Some things change and some things don’t. I am entering the New Year with immense gratitude for both. With the notable exception of a few very old jackass buddies who will never change (thank God!!), life is in a constant vibrating, shifting and shattering state of change. Some change is massive and requires supreme reserves of courage and resolve to endure. Other change is a subtle whisper heard only by the listener. This change dances on the delicate edges of our perception and we feel it more than we see it. Nonetheless, its resonance is powerful. I am thankful for both. They remind me that I am still growing and learning and living. They give me hope.
Last night, I forced my ten year old daughter, Helena, to watch the “Muppet Movie”. She prefers the new, shiny shows and usually objects to my little history lessons. When she complained that the movie was “so unrealistic”, I replied with, “Yeah, they’re friggin’ MUPPETS! Pay attention.” She did…for as long as she could. She, then, just became annoying, which is her go-to response when she’s bored.
She started jumping on me and flailing around. She poked and pinched and bugged the crap out of me. During this exchange, (which wasn’t much of an exchange, as I just kind of sat there and took it and hoped she would tire of my indifference and stop) I found her hair brush sitting on the back of the couch. I tried to brush her hair, which she hates, since “it hurts” when I do it. Following some yelling, I softly ran the stiff bristles along her bare arm. “Hold on!!” I could feel her say to herself. “That feels good.”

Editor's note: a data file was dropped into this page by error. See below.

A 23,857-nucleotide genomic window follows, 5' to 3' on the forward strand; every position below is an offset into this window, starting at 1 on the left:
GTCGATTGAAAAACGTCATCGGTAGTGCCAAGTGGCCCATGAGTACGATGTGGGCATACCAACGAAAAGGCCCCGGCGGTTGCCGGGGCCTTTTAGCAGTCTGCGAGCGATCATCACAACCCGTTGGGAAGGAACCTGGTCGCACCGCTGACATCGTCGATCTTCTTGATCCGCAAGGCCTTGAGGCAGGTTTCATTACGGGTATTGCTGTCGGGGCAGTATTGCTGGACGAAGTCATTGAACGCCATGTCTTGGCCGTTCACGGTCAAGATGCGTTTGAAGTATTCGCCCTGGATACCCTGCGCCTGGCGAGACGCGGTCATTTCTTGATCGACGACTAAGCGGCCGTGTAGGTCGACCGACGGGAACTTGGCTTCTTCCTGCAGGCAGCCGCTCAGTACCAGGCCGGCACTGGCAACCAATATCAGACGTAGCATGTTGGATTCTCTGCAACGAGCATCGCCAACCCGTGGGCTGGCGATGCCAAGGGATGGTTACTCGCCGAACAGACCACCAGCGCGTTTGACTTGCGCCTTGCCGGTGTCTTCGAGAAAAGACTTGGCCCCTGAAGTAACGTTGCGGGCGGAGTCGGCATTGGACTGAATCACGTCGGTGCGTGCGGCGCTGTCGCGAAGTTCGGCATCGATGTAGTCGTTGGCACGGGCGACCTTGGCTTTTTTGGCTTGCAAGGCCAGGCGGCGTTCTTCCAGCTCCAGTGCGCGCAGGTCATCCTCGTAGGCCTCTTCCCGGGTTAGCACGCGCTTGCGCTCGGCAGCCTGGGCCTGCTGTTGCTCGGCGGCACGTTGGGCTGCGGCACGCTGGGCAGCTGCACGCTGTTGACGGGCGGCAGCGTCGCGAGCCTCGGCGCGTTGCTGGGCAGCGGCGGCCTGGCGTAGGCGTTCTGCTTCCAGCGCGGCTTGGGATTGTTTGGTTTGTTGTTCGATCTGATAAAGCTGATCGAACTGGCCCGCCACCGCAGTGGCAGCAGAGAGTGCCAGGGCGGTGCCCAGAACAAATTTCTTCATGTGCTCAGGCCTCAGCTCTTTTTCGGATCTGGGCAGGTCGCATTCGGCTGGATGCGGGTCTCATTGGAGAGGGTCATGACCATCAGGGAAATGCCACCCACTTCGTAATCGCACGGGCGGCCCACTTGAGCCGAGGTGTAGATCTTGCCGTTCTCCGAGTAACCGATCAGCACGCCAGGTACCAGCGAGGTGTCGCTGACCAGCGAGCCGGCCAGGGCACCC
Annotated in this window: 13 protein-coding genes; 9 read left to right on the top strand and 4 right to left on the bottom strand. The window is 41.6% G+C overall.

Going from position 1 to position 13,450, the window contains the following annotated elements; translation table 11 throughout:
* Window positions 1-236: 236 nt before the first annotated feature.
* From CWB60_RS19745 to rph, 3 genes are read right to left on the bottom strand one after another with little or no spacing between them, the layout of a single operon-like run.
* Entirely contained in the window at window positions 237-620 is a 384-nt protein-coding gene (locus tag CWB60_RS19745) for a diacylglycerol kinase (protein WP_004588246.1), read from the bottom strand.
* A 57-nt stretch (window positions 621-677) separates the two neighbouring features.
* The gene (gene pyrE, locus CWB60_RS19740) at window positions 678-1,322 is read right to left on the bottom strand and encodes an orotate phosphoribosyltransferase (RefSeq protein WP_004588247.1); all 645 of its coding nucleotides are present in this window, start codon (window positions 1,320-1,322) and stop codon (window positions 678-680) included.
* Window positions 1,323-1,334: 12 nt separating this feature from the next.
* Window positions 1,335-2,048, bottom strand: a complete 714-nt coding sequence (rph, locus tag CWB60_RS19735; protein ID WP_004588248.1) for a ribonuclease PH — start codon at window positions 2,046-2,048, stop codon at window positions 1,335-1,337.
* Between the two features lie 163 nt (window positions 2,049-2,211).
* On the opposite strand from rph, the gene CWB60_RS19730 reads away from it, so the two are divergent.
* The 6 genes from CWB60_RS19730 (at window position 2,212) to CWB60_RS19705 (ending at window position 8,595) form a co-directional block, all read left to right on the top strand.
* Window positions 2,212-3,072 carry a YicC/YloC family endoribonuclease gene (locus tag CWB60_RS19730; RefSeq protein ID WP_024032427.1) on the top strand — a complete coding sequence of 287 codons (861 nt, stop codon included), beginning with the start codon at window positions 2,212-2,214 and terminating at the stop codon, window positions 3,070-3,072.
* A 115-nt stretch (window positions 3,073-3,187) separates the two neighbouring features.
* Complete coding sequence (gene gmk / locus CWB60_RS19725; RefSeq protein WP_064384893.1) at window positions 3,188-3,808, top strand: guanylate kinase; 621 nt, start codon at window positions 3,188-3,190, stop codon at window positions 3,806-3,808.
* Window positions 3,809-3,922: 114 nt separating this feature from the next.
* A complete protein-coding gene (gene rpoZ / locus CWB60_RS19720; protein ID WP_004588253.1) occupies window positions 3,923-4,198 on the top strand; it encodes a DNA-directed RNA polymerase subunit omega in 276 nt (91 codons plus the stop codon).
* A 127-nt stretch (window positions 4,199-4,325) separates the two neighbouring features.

I, then, began caressing my little agitated girl with the brush. Reluctantly, she complied. She turned over so I could get her back. Soft touches with a hair brush are irresistible. She lay down on my lap and allowed me some rare daddy coddling. She turned her attention to the classic “Muppet Movie” and settled down. It was during this all-too-brief respite from her growing up that I was reminded that she is still my little girl.
Watching the “Muppet Movie” as my daughter laid across me made watching the movie better than the first time I saw it. And I really liked the “Muppet Movie” the first time I saw it. Our kids have no idea how we feel about them. In their selfish, self-involved little spheres of understanding, they cannot conceive that one can love another more than themselves. It’s a secret reserved for parents.
As most good things aren’t, this gentle moment wasn’t built to last. I was untroubled by this as, at this point in my life, I am beyond being too concerned about good moments lasting for long. I just appreciate that they existed at all. The good moments come and they go. Life is not lived in years or even days; it is lived one little moment at a time. And it is full of some good ones.
When I first turned on the movie, Kermit was singing “Rainbow Connection”. Here, I was immediately transported back to my younger days, curled up in a blanket, watching the “Muppet Movie” with my mom and dad and brother. My time capsule of good moments cracked wide open and revealed my life’s treasures.
While remembering my past and enjoying my present, I was simply happy. As Kermit soulfully hit his crescendo, I believed that his song was perhaps the most magical sound I had ever heard (or at least the best song ever sung by a frog) and another moment was cemented into my vessel of good things. I can’t be sure, but…I think my little girl may have added it to hers as well…
[EDITOR'S NOTE:"Feel Good Friday" is a regular column written by Des Moines resident Dave Markwell, who just published his first book called "A Feel Good Life" (buy it on Amazon here). Dave also extols to all neighbors: "Enjoy where we live. Put your feet on the pavement and truly feel how great it is to live here!" Also, you can "friend" Dave on Facebook here. Or work out with him at his exercise company Waterland CrossFit!]